•   Can only use personal information for direct marketing purposes when its’ reasonable to do so (APP 7: Direct marketing);

•   Must ensure PI disclosed overseas is adequately secure and subject to similar regulation and security measures as in Australia (APP 8: Cross-border disclosure of personal information); and

•   Must destroy or de-identify PI in certain circumstances, or must otherwise take reasonable steps to protect collected PI from misuse, interference, loss, unauthorised access, modification or disclosure (APP 11: Security of personal information).

Whilst the concerns for individuals’ privacy are evident, businesses who utilise AR technology must also be wary of the significant liabilities they face in the storage, transmission and use of data collected. For example, an organisation that has taken less than “reasonable steps” in maintaining server or device security against data interference will be in breach of APP 11 (“security of personal information”).

Specifically, relevant causes of concern lie in how information is processed and dealt with once collected. To this end it is important to understand the role that standardised browsers play in the development of AR applications. AR browsers are similar to pre-packaged toolboxes that provide AR application developers with ways of controlling the hardware components of devices. In this sense, AR browsers are the “baton” used by AR developers to conduct and control the gathering, transmission and analysis of information.

Given their nature, AR browsers offer possibilities for malafide parties looking to intercept or interfere with data. For example, browsers may be exploited in modern interpretations of traditional cybersecurity threats such as phishing schemes, which could overlay user interfaces with intentionally misleading links that redirect data transmissions.

Alternatively, malicious parties may also develop innovative means of harnessing the capabilities of AR devices. For instance, the tourist’s AR device could be compromised and subsequently have its hardware programmed to respond to visual cues such as certain landmarks or possible everyday objects. This could subsequently result in many combinations of intrusive outcomes such as cataloguing or redirecting the tourist’s video feed, or even pass control of the entirety of the device’s components and data into the wrong hands.

Other matters

As global society and business models become increasingly integrated and internet-dependent, companies using AR technology will most likely transfer or hold Australians’ information overseas at some point. Accordingly, they must remain mindful of their obligations under APP 8 (“Cross-border disclosure of personal information”) to take “reasonable steps” in ensuring overseas recipients are similarly obligated to protect the information. This will be of concern if work is outsourced to less regulated jurisdictions and will require specific contractual clauses, but Australian businesses will also need to be prepared to meet the privacy requirements of more stringent jurisdictions. For example, the General Data Protection Regulation (‘GDPR’), which became enforceable in May 2018 , requires companies to comply with strict requirements for explicit consent, as well as mandating the default inclusion of data protection measures such as data minimisation in emerging AR technologies. These measures are more demanding than Australia’s current laws, but they also represent an opportunity to establish best practice for businesses seeking to minimise their legal liabilities in Australia.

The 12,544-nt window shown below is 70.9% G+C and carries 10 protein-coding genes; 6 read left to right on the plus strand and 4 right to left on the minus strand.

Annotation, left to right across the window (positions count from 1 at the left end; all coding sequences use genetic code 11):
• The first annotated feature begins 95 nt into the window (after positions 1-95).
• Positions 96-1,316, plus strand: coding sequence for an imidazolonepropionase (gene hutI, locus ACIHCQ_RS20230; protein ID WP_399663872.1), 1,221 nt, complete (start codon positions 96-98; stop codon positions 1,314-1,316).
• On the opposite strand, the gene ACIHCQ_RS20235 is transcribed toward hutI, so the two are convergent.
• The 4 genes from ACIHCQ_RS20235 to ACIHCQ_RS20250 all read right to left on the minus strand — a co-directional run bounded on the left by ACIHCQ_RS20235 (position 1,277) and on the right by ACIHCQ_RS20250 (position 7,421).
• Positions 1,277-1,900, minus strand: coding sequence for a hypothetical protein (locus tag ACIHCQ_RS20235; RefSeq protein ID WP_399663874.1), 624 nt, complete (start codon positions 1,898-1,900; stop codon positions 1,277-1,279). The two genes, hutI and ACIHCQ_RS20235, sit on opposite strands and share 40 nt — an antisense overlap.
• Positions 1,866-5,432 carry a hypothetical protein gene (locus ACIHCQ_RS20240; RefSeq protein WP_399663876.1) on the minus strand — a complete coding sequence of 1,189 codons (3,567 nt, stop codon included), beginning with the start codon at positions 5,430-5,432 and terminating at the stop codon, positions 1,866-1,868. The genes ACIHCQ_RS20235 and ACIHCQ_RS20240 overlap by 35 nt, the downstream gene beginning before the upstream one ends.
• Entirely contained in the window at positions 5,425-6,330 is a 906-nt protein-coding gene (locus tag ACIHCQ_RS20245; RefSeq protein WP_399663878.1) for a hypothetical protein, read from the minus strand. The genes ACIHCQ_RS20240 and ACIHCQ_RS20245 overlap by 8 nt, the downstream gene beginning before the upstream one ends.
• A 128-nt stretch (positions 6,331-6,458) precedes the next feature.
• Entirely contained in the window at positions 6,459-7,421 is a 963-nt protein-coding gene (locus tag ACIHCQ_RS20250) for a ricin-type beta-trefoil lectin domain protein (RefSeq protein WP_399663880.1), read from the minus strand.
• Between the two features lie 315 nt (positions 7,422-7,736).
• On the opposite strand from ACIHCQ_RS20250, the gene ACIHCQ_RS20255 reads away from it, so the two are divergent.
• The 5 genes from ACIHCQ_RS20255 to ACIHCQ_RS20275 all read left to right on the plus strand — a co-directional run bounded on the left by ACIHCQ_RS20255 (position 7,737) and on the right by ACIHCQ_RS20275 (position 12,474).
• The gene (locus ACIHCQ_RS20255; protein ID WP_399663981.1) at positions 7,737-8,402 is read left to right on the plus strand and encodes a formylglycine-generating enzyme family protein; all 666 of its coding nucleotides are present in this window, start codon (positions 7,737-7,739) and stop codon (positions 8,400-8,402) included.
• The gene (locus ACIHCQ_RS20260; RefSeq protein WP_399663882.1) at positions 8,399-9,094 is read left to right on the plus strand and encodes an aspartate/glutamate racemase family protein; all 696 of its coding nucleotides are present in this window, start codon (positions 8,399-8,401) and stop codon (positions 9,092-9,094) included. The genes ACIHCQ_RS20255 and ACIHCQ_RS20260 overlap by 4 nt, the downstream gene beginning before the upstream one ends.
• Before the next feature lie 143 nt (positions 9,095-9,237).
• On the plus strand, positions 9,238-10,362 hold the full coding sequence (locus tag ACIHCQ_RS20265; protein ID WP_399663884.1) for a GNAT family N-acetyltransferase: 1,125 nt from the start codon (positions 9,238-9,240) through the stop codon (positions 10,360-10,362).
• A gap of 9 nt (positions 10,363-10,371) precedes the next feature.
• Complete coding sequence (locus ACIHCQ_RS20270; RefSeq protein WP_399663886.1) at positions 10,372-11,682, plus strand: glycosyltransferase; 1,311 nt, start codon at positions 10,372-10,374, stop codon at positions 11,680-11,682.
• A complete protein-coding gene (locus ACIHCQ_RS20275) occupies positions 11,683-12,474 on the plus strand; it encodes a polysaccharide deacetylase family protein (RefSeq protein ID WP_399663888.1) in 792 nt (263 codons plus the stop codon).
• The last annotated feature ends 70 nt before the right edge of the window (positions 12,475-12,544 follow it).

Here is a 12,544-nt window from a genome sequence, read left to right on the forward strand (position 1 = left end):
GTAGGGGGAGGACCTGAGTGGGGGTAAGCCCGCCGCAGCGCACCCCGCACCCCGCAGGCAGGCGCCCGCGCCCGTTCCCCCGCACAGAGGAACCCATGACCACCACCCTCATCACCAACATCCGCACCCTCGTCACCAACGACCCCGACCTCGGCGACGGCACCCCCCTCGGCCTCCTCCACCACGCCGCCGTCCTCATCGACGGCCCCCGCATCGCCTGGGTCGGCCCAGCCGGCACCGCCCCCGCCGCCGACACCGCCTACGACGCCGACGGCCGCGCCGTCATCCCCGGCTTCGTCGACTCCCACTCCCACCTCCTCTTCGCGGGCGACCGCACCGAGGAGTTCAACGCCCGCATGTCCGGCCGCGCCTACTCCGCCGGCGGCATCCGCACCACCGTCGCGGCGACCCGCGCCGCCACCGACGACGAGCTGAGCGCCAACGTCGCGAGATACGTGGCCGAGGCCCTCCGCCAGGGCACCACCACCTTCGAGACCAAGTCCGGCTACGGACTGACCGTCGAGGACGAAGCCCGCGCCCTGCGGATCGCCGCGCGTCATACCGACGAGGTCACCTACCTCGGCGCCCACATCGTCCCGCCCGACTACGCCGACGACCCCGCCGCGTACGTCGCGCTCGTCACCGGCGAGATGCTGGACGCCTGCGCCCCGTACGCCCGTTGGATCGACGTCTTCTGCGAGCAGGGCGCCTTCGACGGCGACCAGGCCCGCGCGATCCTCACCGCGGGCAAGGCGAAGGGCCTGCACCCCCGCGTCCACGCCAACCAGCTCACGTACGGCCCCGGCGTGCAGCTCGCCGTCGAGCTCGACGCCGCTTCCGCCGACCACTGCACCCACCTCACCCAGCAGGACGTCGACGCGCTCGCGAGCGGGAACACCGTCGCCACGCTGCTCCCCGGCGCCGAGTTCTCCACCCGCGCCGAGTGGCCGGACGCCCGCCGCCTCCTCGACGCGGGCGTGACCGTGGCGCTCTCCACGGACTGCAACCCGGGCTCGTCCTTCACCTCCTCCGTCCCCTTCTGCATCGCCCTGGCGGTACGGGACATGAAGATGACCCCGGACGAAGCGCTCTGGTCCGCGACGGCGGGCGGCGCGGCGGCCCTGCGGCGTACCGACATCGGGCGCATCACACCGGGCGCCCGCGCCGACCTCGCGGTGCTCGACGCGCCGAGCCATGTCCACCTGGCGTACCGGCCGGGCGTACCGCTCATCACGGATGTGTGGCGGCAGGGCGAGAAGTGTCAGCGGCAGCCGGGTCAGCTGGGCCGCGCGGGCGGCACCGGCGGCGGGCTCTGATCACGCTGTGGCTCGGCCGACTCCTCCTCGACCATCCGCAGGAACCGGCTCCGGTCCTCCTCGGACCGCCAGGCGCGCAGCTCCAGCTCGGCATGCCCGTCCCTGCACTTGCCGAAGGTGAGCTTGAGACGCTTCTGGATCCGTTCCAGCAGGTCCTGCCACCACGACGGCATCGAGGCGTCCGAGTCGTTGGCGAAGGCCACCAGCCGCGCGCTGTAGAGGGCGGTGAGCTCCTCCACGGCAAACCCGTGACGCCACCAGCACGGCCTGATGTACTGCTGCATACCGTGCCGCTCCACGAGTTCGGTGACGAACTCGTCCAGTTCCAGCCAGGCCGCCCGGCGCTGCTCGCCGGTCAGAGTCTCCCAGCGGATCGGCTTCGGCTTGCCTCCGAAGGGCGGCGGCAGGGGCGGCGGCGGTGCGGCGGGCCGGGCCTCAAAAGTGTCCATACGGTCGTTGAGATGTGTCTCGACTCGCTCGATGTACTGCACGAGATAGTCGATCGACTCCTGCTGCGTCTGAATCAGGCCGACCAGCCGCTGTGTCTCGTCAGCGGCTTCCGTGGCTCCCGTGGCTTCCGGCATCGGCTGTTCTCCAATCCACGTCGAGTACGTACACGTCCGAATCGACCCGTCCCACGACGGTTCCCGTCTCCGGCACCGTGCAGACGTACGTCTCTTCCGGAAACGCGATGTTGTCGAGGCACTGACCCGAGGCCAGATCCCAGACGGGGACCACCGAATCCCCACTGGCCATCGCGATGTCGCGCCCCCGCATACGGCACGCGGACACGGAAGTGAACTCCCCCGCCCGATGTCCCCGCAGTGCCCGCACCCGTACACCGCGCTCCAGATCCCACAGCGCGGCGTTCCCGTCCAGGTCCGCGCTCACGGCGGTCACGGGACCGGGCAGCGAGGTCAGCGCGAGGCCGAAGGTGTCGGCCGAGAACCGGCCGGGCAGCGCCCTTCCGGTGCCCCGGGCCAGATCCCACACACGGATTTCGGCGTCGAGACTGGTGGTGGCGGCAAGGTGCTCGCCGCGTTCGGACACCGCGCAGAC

Finally, as of 22 February 2018 all APP entities must also comply with the Notifiable Data Breaches (‘NDB’) scheme. If an APP suffers a data breach that is likely to result in serious harm to an effected individual, then the APP entity must notify the relevant individual(s) and the Office of the Australian Information Commissioner. It does not matter if the breach was caused by a malicious third-party or accidentally, the relevant entity will need to “reasonably” and quickly assess whether a breach is serious enough to be reported. If they get this calculation wrong, they may face serious fines for not complying with the APPs.

Concluding remarks

The growth of AR presents a duality for modern consumers. On the one hand the benefits of the technology arise from the innovative ways information can be collected, amalgamated and analysed. However, these factors also provide the basis through which the privacy of individuals can be readily breached and, in turn, highlights risks faced by organisations utilising AR technologies.

Presently, Australian privacy laws lag behind emerging technologies such as AR. Nevertheless interests of individuals and businesses should be aware of relevant privacy laws that apply, and stay abreast of the inevitable augmented reforms that will attempt to address the trailing footsteps of regulators.

The information above is general in nature. If you would like to learn more about the collection of personal information under the Privacy Act, please contact us below.